Arrest of Los Alamos scientist opens new front in crackdown on Chinese infiltration of U.S. labs

Jenna McLaughlin
National Security and Investigations Reporter
A physicist who worked at Los Alamos National Laboratory has been charged with lying to the government about contacts with a Chinese state-run program that seeks to recruit overseas scientists. (Photo: Albuquerque Journal via AP)

WASHINGTON — The indictment last week of a former researcher at Los Alamos National Laboratory in Santa Fe, N.M., appears to signal a new front in the government’s crackdown on China’s efforts to get access to sensitive U.S. scientific research.

Turab Lookman, 67, a theoretical physicist, was charged with lying on three occasions about his contacts with the Thousand Talents Plan, a Chinese government program aimed at funding and recruiting international experts. He has pleaded not guilty in federal court in Albuquerque.

Lookman was not charged with sharing secrets with the Chinese government, but with lying about research grants he received under the program. The Thousand Talents Plan has become a contentious issue between the U.S. and China owing to its focus on cutting-edge, often dual-use research. Los Alamos Labs, part of the Department of Energy, was where the atom bomb was developed and continues to host ongoing sensitive research on nuclear technology and other areas of national security, making it a prime target for infiltration.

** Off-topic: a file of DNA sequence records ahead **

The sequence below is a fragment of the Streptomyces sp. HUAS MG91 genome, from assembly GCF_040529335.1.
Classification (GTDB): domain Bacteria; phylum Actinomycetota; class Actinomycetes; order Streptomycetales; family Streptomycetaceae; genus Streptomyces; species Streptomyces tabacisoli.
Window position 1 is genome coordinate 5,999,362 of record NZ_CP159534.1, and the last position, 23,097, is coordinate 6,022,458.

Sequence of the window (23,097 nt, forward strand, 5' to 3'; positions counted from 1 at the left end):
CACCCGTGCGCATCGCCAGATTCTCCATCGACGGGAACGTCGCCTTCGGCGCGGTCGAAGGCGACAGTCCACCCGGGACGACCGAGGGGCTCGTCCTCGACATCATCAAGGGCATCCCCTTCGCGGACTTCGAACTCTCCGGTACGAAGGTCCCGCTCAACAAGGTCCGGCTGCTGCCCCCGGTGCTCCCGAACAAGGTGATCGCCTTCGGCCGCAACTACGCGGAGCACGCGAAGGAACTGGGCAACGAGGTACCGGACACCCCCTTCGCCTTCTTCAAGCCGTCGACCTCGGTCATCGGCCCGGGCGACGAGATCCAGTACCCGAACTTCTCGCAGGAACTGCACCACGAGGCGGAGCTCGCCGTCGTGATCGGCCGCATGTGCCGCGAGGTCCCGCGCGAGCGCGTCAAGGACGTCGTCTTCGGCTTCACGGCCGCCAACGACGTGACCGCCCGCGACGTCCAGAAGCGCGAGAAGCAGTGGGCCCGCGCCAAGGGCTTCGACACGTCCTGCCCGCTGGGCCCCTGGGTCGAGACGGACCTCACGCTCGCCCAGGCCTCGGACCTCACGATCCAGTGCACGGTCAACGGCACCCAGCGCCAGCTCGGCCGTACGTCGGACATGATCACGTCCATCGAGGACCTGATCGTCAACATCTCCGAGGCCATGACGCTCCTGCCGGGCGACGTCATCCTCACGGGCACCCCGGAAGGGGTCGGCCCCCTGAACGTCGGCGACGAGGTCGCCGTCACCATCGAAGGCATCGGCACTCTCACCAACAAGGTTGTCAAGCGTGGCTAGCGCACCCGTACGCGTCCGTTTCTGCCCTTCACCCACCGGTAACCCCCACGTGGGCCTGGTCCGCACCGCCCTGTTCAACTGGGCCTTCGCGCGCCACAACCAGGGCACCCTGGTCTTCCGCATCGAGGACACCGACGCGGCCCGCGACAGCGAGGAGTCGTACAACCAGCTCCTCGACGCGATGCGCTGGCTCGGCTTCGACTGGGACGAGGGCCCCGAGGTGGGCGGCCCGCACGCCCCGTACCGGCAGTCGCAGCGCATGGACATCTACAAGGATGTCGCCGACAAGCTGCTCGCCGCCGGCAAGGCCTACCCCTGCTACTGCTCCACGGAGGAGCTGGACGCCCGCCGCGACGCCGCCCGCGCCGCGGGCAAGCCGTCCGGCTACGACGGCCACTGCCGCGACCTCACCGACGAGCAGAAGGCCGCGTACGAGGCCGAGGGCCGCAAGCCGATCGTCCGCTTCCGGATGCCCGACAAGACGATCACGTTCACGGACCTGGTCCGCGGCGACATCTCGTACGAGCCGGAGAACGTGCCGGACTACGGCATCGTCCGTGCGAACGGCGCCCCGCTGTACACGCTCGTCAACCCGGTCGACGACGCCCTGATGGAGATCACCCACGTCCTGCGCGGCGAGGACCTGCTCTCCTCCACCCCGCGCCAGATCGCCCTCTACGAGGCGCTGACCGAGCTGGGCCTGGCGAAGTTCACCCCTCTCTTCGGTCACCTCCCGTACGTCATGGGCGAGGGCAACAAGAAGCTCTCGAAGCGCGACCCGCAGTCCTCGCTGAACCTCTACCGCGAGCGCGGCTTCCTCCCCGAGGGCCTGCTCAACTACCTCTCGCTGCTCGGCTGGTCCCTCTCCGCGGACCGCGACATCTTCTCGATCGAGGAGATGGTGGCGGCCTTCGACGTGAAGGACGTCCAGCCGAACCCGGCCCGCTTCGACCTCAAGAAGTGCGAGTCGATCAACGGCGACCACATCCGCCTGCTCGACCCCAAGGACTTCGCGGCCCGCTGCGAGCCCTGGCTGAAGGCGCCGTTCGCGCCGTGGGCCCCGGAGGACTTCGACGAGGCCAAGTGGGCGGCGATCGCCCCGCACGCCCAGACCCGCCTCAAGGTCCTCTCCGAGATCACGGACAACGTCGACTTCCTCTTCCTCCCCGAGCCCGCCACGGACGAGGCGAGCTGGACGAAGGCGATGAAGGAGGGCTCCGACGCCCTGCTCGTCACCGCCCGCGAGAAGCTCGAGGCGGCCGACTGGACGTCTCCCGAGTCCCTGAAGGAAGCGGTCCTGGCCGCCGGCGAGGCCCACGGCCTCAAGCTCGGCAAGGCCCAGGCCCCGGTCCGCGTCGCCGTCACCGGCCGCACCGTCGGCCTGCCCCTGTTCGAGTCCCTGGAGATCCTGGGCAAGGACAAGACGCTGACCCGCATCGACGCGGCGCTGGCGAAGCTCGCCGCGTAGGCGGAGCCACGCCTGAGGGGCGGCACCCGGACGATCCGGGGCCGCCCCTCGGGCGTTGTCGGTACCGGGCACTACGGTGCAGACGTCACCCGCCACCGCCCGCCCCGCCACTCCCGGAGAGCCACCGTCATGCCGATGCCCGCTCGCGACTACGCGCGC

Several previous DOJ cases since then-Attorney General Jeff Sessions announced his China Initiative in November 2018 have focused on intellectual-property theft from the private sector, Chinese state-sponsored hacking and Chinese recruitment of former U.S. intelligence officers. Cracking down on Chinese efforts to obtain information on basic scientific research is another, apparently new part of the initiative.

“The Department of Justice takes all instances of lying to federal officials seriously. It is especially important to do so when an individual lies about his involvement with a program established by the Chinese government to recruit people with access to and knowledge of foreign technology and intellectual property,” said John Demers, assistant attorney general for national security, in a statement emailed to Yahoo News.

“The Department’s China Initiative is squarely focused on protecting America’s economic security against China’s continued malfeasance. All businesses, academic and research institutions must be on the lookout for individuals in their organizations with divided loyalties, whether due to their participation in the Thousand Talents program or otherwise,” he continued.

Paul Linnenburger, Lookman’s attorney from the firm Rothstein Donatelli, told Yahoo News that “Dr. Lookman entered a plea of not guilty and we fully intend to mount a vigorous defense.”

Former Los Alamos scientist Turab Lookman. (Photo: Los Alamos National Laboratory)

According to online records, Lookman, who specializes in theoretical physics and the discovery of new materials, has been publishing research with co-authors in China at Xi’an Jiaotong University since at least 2012. Several of his co-authors from Xi’an Jiaotong, according to their LinkedIn profiles, are now employed as visiting scholars at Los Alamos Laboratory.

While the Thousand Talents Program was previously understood as being aimed at luring Chinese researchers abroad back home, in recent years it has also supported many non-Chinese scholars in an effort to recruit the world’s best scientific talent and facilitate global knowledge transfers. Lookman, who has a PhD from King’s College, University of London, was born in India.